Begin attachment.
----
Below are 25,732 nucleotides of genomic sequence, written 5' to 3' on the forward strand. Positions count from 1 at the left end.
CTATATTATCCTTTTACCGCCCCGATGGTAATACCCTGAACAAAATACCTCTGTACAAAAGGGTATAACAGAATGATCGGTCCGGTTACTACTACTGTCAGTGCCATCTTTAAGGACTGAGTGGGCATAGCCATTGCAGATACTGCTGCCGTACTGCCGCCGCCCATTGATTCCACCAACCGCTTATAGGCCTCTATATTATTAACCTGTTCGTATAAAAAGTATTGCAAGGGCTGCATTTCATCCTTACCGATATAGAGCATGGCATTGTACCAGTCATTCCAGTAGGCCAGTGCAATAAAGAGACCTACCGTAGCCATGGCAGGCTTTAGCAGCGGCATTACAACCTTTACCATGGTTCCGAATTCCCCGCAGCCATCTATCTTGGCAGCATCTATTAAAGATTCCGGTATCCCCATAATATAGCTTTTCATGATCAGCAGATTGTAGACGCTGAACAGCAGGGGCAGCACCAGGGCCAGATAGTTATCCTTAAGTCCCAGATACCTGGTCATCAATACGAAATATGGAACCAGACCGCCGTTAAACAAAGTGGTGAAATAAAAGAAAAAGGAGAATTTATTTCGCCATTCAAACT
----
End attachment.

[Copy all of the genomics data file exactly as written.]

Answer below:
Below are 25,732 nucleotides of genomic sequence, written 5' to 3' on the forward strand. Positions count from 1 at the left end.
CTATATTATCCTTTTACCGCCCCGATGGTAATACCCTGAACAAAATACCTCTGTACAAAAGGGTATAACAGAATGATCGGTCCGGTTACTACTACTGTCAGTGCCATCTTTAAGGACTGAGTGGGCATAGCCATTGCAGATACTGCTGCCGTACTGCCGCCGCCCATTGATTCCACCAACCGCTTATAGGCCTCTATATTATTAACCTGTTCGTATAAAAAGTATTGCAAGGGCTGCATTTCATCCTTACCGATATAGAGCATGGCATTGTACCAGTCATTCCAGTAGGCCAGTGCAATAAAGAGACCTACCGTAGCCATGGCAGGCTTTAGCAGCGGCATTACAACCTTTACCATGGTTCCGAATTCCCCGCAGCCATCTATCTTGGCAGCATCTATTAAAGATTCCGGTATCCCCATAATATAGCTTTTCATGATCAGCAGATTGTAGACGCTGAACAGCAGGGGCAGCACCAGGGCCAGATAGTTATCCTTAAGTCCCAGATACCTGGTCATCAATACGAAATATGGAACCAGACCGCCGTTAAACAAAGTGGTGAAATAAAAGAAAAAGGAGAATTTATTTCGCCATTCAAACT